Asked if he would pay the fine, he added: “I will take my chances in court with it.”
He also had a meeting with council officials in Banbridge, where he also preaches, just before Christmas, he said.
“They were very cordial and willing to talk. They said they would send someone out after Christmas to establish the noise levels of the preaching. So I said that was fine and that I was willing to work with them on that.”
The constant complaint against him is that he is engaging in hate speech.
“It is pretty much always the same, but maybe we would mention homosexuality more now because it is a bigger issue than it has ever been before.
“All you have to say is ‘homosexuality is a sin according to the bible’ and quote Romans chapter one and 1 Corinthians 6:9-10 and you get an exposive reaction, no matter where you go.”
He says the Police Ombudsman is now investigating his allegation of wrongful arrest in Larne in August. The trio were also arrested in Dundalk in September on public order charges and their case has been adjourned until June.
Fr Pat Buckley, an independent priest who has been based in Larne for 37 years, has been protesting against them in the town for some months.
“Well I am delighted that somebody is taking action against them because as a resident of Larne along with many other residents, we don’t want them here,” he said of the council warning.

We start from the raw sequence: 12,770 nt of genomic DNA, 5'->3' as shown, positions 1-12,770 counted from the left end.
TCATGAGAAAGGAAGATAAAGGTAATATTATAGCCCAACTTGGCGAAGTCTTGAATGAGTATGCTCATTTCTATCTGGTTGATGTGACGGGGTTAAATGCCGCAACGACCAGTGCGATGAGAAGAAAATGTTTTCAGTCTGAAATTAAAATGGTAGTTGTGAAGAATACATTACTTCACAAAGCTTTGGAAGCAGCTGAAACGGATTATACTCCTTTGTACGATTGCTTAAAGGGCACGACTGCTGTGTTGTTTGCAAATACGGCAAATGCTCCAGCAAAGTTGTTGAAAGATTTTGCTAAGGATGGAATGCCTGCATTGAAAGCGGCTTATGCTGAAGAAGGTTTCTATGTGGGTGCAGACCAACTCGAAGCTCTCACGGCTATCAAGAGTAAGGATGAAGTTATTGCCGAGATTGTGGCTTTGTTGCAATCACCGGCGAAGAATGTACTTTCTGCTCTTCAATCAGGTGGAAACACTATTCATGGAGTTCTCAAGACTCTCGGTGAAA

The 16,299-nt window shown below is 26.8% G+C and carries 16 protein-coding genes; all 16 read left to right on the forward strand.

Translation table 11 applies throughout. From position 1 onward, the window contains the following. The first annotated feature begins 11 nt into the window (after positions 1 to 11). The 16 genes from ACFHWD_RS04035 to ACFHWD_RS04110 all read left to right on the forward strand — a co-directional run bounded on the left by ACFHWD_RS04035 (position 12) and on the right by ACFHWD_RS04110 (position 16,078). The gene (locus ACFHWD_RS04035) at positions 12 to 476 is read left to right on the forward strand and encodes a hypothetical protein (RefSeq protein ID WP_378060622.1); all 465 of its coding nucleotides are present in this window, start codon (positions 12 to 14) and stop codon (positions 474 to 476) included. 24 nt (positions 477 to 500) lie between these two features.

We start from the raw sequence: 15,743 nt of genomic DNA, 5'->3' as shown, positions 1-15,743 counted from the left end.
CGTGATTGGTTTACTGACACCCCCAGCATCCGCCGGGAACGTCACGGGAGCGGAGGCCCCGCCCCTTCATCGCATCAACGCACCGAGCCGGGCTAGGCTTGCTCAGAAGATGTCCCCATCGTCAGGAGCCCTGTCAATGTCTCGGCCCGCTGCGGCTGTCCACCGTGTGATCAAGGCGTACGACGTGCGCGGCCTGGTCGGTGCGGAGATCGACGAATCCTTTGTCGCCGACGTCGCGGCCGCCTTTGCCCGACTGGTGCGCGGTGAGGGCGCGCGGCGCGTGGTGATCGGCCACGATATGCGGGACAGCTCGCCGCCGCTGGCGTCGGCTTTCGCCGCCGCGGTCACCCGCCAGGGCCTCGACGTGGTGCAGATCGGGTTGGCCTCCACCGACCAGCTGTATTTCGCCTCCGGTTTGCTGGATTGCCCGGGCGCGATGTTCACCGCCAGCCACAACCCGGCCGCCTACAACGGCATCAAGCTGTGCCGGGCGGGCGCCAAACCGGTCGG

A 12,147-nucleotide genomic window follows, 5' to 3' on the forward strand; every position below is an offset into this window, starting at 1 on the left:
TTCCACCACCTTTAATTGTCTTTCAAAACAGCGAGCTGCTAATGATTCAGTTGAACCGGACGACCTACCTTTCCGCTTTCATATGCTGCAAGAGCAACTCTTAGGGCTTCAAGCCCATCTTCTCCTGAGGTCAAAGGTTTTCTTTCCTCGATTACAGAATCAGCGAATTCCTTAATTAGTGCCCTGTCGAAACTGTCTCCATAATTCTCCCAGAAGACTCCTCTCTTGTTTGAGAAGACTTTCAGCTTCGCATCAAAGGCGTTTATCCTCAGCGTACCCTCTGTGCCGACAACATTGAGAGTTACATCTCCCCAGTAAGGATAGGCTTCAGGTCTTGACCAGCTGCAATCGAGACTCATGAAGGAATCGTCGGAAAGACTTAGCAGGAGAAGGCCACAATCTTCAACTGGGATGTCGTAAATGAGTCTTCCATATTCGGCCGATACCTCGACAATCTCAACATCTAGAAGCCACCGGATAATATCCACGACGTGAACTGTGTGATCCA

“Larne has had its problems over the years with divisions and people screaming and shouting at each other in the street and we have come a long way in Larne and we want to maintain the peace we have. Plus we object to their message to gay people.”
He added: “I think we should have freedom of speech and indeed freedom of protest. But also I think we need not to be condemning and discriminating on people because of sexual orientation.
He noted that although the book of Leviticus in the bible condemns homosexuality it also condemns the eating of prawns.
“I think it is very easy for untrained and not the brightest of people to use scripture for their own purpose and I regard them really as quite ignorant of scriptural understanding,” he added.
The News Letter previously contacted a wide range of organisations but could not find anybody to defend the arrest of Mr Williamson in Larne.
Without commenting on the specific case, the Alliance Party, NI Humanists and Amnesty International all agreed that free speech must be protected, but must not stray into hate speech. The Rainbow Project was also invited to comment.
DUP MP for the area Sammy Wilson and LGBT campaigner Peter Tatchell both criticised the PSNI arrest of Mr Williamson. However the Green Party called for new bye-laws to regulate the trio preaching outside Belfast City Hall, due to concerns about “unduly loud speakers” and “targeting minorities”.
The trio are also facing public order charges for preaching after being arrested in Dundalk in September, the case having been adjourned until June.